Recognizing the need for flexible working capital credit, a few tech-driven platforms are disrupting this domain by offering working capital credit with a flexibility that is unmatched in the market. Their collateral-free credit products, ranging from fixed-term loans to flexible lines of credit, are readily available digitally with minimal documentation. They even innovate with revolutionary offerings such as PoS machine swipe-based cash advances to merchants and invoice discounting. The former allows businesses to receive loans based on their sales volumes, helping them plan immediately for demand and seasonality; the latter allows them to instantly get cash for supplies made to large businesses based on bills and invoices.
Services such as these are making credit more readily accessible, and are successfully empowering capital-starved small retailers across the country. While such platforms have levelled the playing field, achieving growth and broader market success for retailers such as these requires more efficient working capital and cash management.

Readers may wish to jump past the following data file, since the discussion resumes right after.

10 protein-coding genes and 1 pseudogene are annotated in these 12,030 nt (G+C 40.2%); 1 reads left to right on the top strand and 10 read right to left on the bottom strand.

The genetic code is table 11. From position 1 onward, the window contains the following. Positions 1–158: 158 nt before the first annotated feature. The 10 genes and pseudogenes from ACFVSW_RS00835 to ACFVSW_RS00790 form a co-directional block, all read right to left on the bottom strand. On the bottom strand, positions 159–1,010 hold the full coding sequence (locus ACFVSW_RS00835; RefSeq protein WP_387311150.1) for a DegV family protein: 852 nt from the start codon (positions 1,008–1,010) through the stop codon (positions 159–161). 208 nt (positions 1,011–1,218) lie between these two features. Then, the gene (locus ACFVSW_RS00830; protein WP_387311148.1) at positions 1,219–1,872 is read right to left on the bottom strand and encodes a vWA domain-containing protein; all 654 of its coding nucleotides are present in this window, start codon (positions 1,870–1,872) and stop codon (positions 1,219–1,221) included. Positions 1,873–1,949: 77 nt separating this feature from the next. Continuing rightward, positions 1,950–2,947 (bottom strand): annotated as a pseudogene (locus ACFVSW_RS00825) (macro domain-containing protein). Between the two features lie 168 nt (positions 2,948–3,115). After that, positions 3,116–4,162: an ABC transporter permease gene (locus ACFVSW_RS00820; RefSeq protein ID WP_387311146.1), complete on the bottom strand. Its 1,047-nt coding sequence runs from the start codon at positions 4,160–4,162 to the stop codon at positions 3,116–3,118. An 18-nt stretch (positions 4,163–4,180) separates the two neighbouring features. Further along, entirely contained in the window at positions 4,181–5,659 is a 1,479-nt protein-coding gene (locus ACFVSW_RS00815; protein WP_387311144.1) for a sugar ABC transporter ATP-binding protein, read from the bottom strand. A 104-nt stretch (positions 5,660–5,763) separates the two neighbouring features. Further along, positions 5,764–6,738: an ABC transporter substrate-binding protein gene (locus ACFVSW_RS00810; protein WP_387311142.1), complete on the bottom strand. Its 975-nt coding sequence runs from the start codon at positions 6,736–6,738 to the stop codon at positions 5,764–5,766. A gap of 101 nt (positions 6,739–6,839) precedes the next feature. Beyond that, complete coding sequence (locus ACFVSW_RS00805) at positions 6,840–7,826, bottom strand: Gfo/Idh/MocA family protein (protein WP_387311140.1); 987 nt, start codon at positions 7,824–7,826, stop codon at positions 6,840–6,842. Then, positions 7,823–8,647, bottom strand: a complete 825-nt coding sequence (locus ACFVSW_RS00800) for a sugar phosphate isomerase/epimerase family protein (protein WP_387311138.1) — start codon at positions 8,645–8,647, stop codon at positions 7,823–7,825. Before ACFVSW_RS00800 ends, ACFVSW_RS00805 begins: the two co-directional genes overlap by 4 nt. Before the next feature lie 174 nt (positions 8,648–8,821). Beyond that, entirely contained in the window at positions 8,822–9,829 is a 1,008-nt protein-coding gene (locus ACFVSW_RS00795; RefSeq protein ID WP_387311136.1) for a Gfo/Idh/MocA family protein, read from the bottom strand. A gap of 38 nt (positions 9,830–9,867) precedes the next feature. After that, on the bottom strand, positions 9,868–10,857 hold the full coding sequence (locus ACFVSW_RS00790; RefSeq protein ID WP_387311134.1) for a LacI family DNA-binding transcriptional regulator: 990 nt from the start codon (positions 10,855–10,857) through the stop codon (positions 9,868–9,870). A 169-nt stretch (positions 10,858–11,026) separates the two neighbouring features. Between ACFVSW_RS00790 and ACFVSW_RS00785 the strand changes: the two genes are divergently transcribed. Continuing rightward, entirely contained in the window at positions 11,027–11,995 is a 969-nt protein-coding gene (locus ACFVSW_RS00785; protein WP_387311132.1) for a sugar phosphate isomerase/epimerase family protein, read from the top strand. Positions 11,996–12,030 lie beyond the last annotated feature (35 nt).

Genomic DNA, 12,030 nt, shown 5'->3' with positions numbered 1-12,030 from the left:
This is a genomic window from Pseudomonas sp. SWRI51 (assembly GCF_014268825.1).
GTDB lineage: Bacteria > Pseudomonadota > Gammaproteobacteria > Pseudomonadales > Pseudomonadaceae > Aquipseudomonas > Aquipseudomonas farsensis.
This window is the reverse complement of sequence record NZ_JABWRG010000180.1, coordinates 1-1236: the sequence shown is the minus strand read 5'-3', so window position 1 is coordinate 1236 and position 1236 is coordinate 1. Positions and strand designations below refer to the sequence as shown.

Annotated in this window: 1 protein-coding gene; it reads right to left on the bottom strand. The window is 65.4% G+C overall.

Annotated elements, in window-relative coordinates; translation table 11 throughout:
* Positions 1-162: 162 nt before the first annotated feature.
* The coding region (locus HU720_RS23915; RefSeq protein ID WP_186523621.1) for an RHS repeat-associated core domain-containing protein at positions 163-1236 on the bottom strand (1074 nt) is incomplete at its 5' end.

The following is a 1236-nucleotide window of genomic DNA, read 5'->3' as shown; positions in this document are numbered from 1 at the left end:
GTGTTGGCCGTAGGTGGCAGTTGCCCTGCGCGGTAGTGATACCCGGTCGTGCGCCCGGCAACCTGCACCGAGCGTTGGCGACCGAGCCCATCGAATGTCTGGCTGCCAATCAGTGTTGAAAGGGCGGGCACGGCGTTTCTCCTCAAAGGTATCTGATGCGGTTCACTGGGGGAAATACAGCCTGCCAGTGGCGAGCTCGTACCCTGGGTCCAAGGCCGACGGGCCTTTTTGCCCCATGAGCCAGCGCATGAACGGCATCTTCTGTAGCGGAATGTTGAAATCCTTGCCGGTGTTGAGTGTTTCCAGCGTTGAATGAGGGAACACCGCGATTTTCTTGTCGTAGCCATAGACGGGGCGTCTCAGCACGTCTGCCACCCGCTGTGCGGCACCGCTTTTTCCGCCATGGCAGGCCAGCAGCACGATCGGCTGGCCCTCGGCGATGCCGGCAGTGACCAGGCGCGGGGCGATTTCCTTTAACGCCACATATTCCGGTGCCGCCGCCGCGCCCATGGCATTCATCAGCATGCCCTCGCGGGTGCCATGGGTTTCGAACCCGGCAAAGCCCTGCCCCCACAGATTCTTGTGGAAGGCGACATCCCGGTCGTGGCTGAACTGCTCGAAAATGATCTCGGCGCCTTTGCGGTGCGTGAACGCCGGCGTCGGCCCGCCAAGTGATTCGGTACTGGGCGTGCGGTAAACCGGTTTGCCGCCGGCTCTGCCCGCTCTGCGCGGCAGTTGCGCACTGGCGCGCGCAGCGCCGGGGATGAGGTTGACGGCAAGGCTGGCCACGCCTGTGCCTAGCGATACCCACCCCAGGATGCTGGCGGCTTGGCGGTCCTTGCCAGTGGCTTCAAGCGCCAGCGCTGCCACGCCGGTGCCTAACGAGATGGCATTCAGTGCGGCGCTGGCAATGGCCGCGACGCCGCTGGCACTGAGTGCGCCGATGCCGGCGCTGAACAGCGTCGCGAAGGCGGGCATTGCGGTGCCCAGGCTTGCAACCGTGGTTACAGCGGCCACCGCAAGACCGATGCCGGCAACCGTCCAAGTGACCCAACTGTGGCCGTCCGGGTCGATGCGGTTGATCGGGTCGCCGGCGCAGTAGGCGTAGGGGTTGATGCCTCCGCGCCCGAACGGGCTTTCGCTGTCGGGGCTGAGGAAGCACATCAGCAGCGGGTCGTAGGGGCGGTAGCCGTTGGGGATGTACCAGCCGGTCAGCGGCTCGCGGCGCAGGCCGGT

Here are some ways in which retail merchants can manage their working capital more efficiently:
Upgrading their technology
Technology is making its presence in the retail space more apparent day by day, and a majority of retail operations today can now be optimized and managed digitally through easily deployable systems such as an ERP and CRM. This helps retailers provide a better class of service, and makes them more attractive to consumers who are hooked to e-commerce. A one-time investment in the right technology systems to facilitate retail businesses can ensure greater revenue generation and customer satisfaction while using efficiency to create more working capital in the long run.
Using available capital wisely and strategically
Increased working capital from technology-driven credit platforms can be used strategically to resolve working capital problems in the long-term. Small retailers can increase their categories and stocking, looking to procure more fast-selling items with higher margins to create more turnover and margins. Further, having more working capital at hand helps retailers plan their inventory orders more efficiently, and negotiate better margins with their distributors because of their improved bargaining position.